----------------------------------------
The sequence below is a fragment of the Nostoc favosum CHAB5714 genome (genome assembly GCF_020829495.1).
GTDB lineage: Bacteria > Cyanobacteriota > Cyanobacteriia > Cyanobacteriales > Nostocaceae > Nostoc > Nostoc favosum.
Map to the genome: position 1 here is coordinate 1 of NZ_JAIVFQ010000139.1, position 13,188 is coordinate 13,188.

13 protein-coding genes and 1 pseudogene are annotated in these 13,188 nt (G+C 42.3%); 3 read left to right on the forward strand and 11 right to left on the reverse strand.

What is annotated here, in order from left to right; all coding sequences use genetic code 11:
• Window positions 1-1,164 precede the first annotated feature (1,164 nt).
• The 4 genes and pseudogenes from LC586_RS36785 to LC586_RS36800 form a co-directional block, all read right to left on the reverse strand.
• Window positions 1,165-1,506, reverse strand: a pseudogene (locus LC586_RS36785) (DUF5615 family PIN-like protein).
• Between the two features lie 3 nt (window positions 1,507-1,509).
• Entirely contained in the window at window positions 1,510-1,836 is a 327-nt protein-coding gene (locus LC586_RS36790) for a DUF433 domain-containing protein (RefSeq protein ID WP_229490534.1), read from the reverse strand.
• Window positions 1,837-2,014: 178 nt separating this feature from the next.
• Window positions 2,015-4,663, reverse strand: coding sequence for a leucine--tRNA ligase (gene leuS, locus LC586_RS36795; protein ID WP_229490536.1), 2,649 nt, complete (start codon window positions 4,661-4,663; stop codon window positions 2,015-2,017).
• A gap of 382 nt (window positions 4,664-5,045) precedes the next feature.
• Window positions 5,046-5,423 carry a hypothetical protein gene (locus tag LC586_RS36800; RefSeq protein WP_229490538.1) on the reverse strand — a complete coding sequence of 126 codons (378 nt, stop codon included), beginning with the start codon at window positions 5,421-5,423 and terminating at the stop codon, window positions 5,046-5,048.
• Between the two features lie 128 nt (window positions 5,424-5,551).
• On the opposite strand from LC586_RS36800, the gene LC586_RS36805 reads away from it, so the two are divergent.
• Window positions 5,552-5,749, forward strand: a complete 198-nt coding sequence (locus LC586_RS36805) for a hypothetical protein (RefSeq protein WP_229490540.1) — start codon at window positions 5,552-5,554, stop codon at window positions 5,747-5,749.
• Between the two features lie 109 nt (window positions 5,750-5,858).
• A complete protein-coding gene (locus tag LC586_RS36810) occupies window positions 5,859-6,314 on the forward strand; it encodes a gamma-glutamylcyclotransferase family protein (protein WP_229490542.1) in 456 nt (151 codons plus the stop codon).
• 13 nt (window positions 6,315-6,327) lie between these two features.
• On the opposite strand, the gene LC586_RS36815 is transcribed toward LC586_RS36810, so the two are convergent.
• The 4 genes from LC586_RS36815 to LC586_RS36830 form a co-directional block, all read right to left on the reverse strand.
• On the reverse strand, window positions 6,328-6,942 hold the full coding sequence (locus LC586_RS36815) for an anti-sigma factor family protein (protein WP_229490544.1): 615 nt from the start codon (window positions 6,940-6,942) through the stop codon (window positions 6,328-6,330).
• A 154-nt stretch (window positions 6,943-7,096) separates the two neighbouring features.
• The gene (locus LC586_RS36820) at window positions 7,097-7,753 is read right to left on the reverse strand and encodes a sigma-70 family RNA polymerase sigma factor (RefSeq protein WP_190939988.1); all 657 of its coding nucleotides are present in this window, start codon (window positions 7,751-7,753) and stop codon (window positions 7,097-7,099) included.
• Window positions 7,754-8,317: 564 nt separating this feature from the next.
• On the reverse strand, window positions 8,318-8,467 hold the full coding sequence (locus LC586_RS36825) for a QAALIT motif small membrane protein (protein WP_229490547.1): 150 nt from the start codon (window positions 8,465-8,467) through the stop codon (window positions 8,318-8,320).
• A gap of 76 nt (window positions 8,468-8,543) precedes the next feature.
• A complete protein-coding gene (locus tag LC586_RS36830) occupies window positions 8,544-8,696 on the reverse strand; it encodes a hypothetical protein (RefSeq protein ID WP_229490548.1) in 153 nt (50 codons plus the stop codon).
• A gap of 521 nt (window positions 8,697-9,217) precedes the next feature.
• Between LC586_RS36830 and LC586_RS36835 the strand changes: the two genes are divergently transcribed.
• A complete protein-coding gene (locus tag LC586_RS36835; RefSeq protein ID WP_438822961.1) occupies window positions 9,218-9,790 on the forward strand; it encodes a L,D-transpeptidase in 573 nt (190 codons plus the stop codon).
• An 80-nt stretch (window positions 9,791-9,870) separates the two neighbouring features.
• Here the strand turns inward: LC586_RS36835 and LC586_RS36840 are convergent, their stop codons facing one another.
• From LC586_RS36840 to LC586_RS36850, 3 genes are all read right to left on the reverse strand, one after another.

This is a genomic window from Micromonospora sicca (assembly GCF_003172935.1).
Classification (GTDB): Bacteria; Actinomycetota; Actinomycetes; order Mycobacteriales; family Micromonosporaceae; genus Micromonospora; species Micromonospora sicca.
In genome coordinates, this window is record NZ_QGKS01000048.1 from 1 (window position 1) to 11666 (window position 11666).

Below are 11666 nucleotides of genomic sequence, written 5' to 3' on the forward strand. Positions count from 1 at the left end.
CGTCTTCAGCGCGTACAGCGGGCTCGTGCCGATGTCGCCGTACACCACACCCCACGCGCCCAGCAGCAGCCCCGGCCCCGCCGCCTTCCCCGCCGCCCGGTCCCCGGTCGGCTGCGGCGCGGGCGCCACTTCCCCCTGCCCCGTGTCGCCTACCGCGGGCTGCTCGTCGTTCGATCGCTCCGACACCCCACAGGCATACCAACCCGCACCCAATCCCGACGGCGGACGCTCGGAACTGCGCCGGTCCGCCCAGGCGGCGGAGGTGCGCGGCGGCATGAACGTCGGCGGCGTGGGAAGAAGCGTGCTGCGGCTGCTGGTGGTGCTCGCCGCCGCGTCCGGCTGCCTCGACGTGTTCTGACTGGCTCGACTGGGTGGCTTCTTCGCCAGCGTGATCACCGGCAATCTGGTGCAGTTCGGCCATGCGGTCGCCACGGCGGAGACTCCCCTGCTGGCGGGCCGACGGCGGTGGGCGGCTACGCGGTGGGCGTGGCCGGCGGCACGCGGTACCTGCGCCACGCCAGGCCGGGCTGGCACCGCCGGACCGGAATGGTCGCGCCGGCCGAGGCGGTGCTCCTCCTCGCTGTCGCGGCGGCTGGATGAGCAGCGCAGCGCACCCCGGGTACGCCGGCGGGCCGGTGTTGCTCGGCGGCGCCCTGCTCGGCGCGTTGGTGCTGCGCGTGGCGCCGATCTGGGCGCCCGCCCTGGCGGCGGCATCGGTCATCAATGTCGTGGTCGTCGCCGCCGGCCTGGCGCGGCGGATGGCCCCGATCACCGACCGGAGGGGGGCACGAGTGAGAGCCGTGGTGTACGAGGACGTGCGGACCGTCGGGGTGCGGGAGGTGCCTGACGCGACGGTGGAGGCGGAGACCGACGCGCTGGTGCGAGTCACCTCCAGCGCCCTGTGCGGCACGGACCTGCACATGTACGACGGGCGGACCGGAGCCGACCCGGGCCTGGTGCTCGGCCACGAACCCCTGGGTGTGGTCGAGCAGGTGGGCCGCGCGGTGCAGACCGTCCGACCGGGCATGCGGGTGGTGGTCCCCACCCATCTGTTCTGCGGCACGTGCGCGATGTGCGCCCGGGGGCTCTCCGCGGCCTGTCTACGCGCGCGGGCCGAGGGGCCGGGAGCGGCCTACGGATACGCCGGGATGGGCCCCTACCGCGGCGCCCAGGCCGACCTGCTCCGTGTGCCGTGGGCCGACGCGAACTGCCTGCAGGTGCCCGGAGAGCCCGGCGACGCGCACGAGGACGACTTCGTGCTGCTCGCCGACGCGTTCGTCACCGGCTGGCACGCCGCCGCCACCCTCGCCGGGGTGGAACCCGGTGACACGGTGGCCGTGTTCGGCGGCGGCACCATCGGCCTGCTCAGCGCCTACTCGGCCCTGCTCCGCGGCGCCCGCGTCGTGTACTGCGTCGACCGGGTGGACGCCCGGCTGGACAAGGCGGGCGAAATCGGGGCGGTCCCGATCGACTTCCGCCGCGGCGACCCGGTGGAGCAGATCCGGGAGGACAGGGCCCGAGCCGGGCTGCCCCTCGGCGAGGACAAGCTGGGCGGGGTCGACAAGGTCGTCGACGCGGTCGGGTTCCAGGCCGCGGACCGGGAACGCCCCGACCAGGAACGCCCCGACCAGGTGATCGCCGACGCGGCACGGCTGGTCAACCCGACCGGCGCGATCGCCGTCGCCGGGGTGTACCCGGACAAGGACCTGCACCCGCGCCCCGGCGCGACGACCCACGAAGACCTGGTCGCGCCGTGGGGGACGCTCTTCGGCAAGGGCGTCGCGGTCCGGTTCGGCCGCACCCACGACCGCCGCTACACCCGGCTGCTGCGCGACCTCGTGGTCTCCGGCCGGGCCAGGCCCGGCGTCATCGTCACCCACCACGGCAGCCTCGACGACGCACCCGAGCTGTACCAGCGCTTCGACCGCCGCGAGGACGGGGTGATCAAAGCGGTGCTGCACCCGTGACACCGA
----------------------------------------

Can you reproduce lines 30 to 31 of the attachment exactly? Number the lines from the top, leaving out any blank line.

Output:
• A gap of 521 nt (window positions 8,697-9,217) precedes the next feature.
• Between LC586_RS36830 and LC586_RS36835 the strand changes: the two genes are divergently transcribed.